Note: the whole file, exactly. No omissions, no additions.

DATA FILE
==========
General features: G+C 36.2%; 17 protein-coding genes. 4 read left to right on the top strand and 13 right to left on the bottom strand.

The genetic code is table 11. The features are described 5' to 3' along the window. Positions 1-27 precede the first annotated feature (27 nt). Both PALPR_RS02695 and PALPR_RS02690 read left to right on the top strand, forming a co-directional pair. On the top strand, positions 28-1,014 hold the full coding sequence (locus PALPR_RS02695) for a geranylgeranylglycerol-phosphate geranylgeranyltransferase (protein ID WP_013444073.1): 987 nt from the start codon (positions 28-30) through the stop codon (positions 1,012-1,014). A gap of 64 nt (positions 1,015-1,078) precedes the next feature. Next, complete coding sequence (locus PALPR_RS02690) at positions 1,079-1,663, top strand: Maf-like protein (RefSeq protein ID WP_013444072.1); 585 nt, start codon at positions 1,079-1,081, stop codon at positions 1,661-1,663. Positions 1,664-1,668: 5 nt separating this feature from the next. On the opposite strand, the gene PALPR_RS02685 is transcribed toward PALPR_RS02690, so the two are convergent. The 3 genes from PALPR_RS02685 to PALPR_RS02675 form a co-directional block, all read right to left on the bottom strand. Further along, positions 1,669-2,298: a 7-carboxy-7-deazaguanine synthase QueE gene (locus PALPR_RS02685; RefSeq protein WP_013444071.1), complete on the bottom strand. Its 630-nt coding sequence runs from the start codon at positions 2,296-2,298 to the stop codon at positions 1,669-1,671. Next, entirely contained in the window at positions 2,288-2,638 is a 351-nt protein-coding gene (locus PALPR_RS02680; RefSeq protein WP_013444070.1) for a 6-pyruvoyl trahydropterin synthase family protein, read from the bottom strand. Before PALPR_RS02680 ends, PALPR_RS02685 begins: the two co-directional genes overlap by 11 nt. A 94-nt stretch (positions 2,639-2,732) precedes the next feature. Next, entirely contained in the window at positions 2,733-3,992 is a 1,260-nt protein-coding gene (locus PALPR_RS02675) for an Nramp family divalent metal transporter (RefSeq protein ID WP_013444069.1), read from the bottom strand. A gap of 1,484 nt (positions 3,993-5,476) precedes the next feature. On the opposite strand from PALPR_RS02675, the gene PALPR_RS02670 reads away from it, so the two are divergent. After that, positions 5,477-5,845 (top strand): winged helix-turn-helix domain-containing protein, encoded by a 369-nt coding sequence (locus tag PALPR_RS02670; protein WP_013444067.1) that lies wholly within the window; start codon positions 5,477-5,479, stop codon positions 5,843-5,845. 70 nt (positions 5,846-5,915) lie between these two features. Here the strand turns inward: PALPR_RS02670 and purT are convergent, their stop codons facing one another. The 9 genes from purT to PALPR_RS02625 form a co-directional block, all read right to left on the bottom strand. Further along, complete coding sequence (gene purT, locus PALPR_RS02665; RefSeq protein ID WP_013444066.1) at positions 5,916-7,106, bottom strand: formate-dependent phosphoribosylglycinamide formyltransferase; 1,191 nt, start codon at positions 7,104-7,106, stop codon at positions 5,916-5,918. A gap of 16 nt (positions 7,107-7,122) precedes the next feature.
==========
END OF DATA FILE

General features: G+C 36.2%; 17 protein-coding genes. 4 read left to right on the top strand and 13 right to left on the bottom strand.

The genetic code is table 11. The features are described 5' to 3' along the window. Positions 1-27 precede the first annotated feature (27 nt). Both PALPR_RS02695 and PALPR_RS02690 read left to right on the top strand, forming a co-directional pair. On the top strand, positions 28-1,014 hold the full coding sequence (locus PALPR_RS02695) for a geranylgeranylglycerol-phosphate geranylgeranyltransferase (protein ID WP_013444073.1): 987 nt from the start codon (positions 28-30) through the stop codon (positions 1,012-1,014). A gap of 64 nt (positions 1,015-1,078) precedes the next feature. Next, complete coding sequence (locus PALPR_RS02690) at positions 1,079-1,663, top strand: Maf-like protein (RefSeq protein ID WP_013444072.1); 585 nt, start codon at positions 1,079-1,081, stop codon at positions 1,661-1,663. Positions 1,664-1,668: 5 nt separating this feature from the next. On the opposite strand, the gene PALPR_RS02685 is transcribed toward PALPR_RS02690, so the two are convergent. The 3 genes from PALPR_RS02685 to PALPR_RS02675 form a co-directional block, all read right to left on the bottom strand. Further along, positions 1,669-2,298: a 7-carboxy-7-deazaguanine synthase QueE gene (locus PALPR_RS02685; RefSeq protein WP_013444071.1), complete on the bottom strand. Its 630-nt coding sequence runs from the start codon at positions 2,296-2,298 to the stop codon at positions 1,669-1,671. Next, entirely contained in the window at positions 2,288-2,638 is a 351-nt protein-coding gene (locus PALPR_RS02680; RefSeq protein WP_013444070.1) for a 6-pyruvoyl trahydropterin synthase family protein, read from the bottom strand. Before PALPR_RS02680 ends, PALPR_RS02685 begins: the two co-directional genes overlap by 11 nt. A 94-nt stretch (positions 2,639-2,732) precedes the next feature. Next, entirely contained in the window at positions 2,733-3,992 is a 1,260-nt protein-coding gene (locus PALPR_RS02675) for an Nramp family divalent metal transporter (RefSeq protein ID WP_013444069.1), read from the bottom strand. A gap of 1,484 nt (positions 3,993-5,476) precedes the next feature. On the opposite strand from PALPR_RS02675, the gene PALPR_RS02670 reads away from it, so the two are divergent. After that, positions 5,477-5,845 (top strand): winged helix-turn-helix domain-containing protein, encoded by a 369-nt coding sequence (locus tag PALPR_RS02670; protein WP_013444067.1) that lies wholly within the window; start codon positions 5,477-5,479, stop codon positions 5,843-5,845. 70 nt (positions 5,846-5,915) lie between these two features. Here the strand turns inward: PALPR_RS02670 and purT are convergent, their stop codons facing one another. The 9 genes from purT to PALPR_RS02625 form a co-directional block, all read right to left on the bottom strand. Further along, complete coding sequence (gene purT, locus PALPR_RS02665; RefSeq protein ID WP_013444066.1) at positions 5,916-7,106, bottom strand: formate-dependent phosphoribosylglycinamide formyltransferase; 1,191 nt, start codon at positions 7,104-7,106, stop codon at positions 5,916-5,918. A gap of 16 nt (positions 7,107-7,122) precedes the next feature.